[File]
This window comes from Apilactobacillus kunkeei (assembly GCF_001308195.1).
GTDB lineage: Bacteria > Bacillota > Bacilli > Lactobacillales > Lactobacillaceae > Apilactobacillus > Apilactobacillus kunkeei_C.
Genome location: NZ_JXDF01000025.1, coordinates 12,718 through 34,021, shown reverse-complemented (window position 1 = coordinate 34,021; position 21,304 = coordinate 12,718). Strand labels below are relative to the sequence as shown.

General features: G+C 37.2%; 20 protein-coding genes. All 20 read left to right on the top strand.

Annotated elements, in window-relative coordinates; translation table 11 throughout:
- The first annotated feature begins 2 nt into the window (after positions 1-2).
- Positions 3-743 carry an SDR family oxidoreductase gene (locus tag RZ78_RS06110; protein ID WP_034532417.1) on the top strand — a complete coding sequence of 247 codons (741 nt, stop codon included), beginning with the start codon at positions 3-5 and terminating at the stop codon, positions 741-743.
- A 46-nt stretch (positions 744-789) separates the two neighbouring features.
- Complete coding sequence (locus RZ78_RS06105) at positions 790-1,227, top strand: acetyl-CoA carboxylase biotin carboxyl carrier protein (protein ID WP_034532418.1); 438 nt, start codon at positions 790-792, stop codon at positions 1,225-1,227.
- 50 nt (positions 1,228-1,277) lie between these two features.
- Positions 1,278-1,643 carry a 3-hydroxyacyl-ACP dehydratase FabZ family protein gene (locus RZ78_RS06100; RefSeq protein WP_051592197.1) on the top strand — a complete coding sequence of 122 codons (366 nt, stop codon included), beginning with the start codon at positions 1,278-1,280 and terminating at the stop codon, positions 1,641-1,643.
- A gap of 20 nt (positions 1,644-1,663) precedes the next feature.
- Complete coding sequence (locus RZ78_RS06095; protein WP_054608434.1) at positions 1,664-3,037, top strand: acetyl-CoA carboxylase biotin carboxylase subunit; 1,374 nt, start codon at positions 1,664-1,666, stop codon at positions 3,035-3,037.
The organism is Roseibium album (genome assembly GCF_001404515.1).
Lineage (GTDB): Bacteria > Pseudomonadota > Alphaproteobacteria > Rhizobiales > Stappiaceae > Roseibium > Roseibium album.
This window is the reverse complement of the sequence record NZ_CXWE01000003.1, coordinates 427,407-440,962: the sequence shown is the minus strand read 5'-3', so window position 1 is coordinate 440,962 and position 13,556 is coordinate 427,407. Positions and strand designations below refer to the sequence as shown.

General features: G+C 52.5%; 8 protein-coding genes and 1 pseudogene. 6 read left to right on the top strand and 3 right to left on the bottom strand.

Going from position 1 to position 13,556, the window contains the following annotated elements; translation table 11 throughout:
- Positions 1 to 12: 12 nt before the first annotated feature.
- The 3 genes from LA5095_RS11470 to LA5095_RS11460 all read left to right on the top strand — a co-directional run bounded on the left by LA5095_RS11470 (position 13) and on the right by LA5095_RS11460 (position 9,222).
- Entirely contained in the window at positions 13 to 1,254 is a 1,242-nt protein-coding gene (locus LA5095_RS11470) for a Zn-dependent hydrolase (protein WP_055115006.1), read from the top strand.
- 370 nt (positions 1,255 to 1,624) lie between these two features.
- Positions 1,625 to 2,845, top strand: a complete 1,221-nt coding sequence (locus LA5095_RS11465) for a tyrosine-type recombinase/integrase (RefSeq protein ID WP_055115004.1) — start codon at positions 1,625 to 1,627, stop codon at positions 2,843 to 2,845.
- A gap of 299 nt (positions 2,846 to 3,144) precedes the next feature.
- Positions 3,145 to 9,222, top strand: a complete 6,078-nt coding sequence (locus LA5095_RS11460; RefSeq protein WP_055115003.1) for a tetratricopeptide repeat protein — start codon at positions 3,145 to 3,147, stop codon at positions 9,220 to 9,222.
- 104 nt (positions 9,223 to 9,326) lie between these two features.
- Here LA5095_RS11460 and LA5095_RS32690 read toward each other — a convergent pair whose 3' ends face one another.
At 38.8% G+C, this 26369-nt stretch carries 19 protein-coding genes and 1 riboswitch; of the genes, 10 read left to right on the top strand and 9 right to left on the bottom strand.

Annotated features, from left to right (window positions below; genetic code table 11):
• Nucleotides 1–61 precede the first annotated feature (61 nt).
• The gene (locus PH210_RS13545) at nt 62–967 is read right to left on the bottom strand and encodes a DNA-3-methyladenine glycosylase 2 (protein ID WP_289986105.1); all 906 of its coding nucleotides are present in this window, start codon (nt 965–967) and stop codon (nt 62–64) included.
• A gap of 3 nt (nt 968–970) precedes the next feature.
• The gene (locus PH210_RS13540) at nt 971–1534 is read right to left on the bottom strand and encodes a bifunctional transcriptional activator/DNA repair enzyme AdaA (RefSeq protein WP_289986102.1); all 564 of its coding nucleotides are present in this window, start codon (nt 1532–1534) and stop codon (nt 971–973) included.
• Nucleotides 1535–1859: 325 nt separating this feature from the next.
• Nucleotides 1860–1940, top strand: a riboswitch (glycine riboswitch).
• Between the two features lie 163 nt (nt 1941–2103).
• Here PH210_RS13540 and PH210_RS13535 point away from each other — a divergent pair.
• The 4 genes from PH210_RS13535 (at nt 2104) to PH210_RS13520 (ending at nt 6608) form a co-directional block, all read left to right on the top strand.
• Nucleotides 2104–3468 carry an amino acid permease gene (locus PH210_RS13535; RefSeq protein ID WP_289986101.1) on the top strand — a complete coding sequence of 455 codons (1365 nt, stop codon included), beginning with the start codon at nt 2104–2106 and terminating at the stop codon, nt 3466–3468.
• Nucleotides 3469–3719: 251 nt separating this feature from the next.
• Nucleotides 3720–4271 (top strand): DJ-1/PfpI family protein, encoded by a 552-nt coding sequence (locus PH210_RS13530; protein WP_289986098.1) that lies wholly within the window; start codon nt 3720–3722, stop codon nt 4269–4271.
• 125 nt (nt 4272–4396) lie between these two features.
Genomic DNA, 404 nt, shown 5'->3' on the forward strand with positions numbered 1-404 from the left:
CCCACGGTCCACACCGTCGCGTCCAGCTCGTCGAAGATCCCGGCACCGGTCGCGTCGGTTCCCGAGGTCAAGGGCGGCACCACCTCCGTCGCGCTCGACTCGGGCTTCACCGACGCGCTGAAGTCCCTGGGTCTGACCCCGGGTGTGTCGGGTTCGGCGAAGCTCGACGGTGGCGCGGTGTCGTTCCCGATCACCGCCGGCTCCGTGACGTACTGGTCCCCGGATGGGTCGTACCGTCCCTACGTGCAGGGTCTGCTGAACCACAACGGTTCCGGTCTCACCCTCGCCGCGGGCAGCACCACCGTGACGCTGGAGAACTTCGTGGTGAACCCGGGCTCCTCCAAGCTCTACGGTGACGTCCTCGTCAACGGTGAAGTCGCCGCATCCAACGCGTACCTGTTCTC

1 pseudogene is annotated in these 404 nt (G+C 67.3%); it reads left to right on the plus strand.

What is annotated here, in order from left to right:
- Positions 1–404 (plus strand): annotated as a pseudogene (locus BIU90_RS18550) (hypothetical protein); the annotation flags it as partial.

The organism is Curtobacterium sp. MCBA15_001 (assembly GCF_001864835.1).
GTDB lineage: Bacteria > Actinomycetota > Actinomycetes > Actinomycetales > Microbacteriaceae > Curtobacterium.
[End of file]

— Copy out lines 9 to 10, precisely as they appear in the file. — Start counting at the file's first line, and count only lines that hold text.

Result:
- Complete coding sequence (locus RZ78_RS06105) at positions 790-1,227, top strand: acetyl-CoA carboxylase biotin carboxyl carrier protein (protein ID WP_034532418.1); 438 nt, start codon at positions 790-792, stop codon at positions 1,225-1,227.
- 50 nt (positions 1,228-1,277) lie between these two features.